PART 1: Carmen Bigles focused on producing a reliable domestic supply of Mo-99 in Oak Ridge

(EDITOR’S NOTE: This is the first article in a two-part series focused on Carmen Bigles and her plans to build the nation’s first facility to produce medical radioisotopes in Oak Ridge.)

By Tom Ballard, Chief Alliance Officer, PYA

Carmen Bigles is not a household name to many of our readers, but she is certainly a very important person for those in the Oak Ridge community who are focused on reindustrialization of the former K-25 gaseous diffusion site.

If all goes according to her timeline, the Puerto Rico native plans to have Coquí RadioPharmaceuticals Corporation producing a reliable domestic supply of Molybdenum (Mo-99) by 2025 from its new facility on Duct Island. That will ensure that patients have access to the low-cost diagnostics and treatments they need, when they need them.

“I’m on a mission to solve a health problem,” the articulate and passionate Bigles told us during a recent interview.

As Coquí Pharma explains on its webpage, Mo-99 “is the world’s most widely used medical radioisotope” that are used for procedures nuclear medicine scans to diagnose and treat diseases. With no domestic production of Mo-99, the U.S. is dependent solely on other countries as a source for the lifesaving diagnostic and treatment isotope.

Mo-99 is used to for a variety of diagnosis and treatment procedures including brain, heart, lung, liver, renal, oncologic, and muscle skeletal diseases. In addition to its focus on the well-being of individuals, Coquí Pharma also represents a significant economic development impact – 200 high-wage jobs.

For Bigles and her husband, Pedro Serrano-Ojeda, the facility is part of their long history in the healthcare sector. He is Radiation Oncologist who joined with his wife to found the Caribbean Radiation Oncology Center in Puerto Rico in 2007. In 2015, the couple opened a second location in Doral, FL. Earlier this year, the U.S. Patent and Trademark Office issued a patent for a radiation enhancer medication that Serrano-Ojeda developed to starve cancer cells. It is externally activated by radiation therapy to increase tumoricidal (cancer killing) capacities.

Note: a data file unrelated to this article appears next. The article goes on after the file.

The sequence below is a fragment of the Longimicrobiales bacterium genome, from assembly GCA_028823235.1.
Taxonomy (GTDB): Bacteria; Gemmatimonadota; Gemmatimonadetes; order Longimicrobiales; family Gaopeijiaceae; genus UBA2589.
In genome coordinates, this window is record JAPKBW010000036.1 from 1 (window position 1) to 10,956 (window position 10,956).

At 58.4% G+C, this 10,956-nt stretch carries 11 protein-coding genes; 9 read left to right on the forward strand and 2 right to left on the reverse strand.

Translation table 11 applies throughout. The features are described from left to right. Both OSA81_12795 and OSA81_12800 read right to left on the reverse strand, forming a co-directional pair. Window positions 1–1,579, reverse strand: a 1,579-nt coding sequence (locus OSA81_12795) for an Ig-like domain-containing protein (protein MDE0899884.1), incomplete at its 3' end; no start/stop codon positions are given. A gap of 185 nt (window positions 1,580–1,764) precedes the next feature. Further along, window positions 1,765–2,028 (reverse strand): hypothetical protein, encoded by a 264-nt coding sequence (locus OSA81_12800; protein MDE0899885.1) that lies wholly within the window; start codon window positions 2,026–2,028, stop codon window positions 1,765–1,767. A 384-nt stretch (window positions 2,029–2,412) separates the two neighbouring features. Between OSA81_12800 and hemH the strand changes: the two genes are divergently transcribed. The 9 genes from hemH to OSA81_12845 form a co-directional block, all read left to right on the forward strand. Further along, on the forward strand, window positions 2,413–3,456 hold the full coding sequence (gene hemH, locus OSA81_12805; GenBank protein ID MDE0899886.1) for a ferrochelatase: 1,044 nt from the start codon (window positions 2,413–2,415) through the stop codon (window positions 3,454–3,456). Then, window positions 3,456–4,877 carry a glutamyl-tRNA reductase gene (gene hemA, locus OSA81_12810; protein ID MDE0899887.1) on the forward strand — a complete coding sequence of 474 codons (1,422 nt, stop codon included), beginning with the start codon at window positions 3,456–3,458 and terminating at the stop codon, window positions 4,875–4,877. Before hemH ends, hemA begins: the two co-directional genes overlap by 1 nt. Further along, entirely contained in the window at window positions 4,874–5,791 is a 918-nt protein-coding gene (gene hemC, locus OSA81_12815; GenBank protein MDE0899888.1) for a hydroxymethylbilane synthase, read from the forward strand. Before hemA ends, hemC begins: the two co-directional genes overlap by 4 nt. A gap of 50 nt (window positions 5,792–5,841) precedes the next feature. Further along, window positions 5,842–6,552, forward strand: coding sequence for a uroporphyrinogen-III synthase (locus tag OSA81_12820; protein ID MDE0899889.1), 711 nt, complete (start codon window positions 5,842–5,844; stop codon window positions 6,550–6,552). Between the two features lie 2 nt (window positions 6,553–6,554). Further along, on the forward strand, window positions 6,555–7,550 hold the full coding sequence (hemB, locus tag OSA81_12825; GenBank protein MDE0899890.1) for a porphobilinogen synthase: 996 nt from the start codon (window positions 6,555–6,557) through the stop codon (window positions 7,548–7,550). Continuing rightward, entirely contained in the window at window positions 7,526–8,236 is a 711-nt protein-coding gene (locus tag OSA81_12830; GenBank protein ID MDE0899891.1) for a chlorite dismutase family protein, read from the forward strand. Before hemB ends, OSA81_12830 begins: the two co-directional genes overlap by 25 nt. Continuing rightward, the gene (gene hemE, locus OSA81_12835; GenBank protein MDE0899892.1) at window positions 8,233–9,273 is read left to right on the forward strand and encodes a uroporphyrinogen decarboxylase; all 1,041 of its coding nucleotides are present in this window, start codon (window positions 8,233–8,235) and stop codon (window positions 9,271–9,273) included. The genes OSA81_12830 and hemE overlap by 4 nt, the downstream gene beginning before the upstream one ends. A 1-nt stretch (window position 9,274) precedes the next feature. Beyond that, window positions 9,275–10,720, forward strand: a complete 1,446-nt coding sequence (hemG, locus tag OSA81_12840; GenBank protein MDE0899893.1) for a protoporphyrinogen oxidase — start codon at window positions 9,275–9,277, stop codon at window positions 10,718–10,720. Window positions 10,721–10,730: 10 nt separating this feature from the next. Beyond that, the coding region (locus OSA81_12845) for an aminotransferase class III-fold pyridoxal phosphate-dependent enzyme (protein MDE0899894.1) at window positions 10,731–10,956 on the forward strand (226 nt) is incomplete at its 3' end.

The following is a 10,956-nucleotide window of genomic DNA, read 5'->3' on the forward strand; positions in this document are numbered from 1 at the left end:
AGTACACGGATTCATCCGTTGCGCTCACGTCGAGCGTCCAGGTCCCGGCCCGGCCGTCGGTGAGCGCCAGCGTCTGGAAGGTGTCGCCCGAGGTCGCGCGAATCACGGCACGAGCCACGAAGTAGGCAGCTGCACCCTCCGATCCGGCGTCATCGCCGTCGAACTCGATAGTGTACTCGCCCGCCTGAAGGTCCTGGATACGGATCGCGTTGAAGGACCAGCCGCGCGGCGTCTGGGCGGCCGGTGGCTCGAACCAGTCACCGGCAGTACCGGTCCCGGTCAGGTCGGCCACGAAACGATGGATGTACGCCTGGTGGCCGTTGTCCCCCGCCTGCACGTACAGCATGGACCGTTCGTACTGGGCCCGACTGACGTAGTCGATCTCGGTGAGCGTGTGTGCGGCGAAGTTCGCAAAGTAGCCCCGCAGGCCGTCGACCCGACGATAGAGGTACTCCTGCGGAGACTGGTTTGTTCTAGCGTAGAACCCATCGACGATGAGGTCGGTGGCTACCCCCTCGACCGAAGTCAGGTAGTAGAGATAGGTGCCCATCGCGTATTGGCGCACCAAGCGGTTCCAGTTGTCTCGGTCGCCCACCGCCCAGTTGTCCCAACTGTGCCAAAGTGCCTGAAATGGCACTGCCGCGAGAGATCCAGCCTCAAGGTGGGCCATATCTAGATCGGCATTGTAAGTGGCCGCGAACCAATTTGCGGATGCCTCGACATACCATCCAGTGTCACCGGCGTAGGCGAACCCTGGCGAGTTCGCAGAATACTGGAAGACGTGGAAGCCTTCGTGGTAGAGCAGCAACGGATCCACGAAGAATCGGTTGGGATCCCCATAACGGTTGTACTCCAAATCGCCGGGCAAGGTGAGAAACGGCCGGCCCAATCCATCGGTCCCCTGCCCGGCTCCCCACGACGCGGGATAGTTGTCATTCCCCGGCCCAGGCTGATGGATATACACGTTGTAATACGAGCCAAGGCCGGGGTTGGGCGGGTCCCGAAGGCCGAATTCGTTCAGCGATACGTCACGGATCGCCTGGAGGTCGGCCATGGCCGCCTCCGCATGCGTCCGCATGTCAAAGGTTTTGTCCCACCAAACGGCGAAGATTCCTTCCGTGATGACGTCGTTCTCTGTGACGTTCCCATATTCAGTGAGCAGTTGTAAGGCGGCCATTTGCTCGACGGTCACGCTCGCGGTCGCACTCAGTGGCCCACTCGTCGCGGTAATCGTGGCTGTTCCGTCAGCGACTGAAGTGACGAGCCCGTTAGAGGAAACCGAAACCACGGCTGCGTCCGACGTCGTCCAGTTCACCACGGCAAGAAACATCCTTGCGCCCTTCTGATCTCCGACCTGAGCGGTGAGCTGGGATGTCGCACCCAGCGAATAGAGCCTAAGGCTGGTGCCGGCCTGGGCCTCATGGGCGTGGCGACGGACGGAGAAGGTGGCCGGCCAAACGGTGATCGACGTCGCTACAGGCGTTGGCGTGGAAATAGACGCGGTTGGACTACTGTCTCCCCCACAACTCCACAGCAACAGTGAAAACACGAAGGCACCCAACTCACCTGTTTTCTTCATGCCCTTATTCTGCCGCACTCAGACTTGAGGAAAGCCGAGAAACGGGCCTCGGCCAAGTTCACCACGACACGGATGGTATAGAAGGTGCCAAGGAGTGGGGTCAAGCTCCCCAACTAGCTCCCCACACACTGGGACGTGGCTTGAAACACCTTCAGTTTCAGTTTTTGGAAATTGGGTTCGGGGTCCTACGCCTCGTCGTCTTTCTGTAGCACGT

“We began the first oncology center with a spirit of helping others,” Bigles said. Their focus was on patients who otherwise would not have the best care to treat their cancer.

So, how did Bigles progress from two oncology treatment center in Florida and Puerto Rico to building the first of its kind facility in the U.S. to produce diagnostic and therapeutic radioisotopes including Mo-99?

“It’s a long story that keeps on evolving,” says Coquí Pharma’s Founder, Chair of the Board, Chief Executive Officer and President.

Rewind to 2009 when Bigles says patients with a previous history of cancer were returning to one of the two centers with a need of Iodine 131, another radioisotope. “We were experiencing a medical crisis,” she explained, noting there was not enough of the radioisotope available.

Several people urged her to do something to address the shortage.

“Carmen, there’s this crisis and you can solve it,” she recalls one person telling her. Then, Bigles’ brother weighed-in and finally her husband joined the band. “He knows when to push the button,” she says with a laugh.

Convinced that she should not turn her back on the challenge but also unsure if she could be successful, Bigles agreed to spend a maximum of three days in Washington, DC meeting with a variety of people to assess the opportunity to bring a solution to the table.

Those meetings included representatives from the National Academy of Sciences, INVAP, National Nuclear Security Administration, and the Congressional representative from Puerto Rico.

NEXT: How those discussions turned Bigles from a skeptic that she could change the picture into a passionate driver who is clearly focused on making a difference through her sheer willpower.

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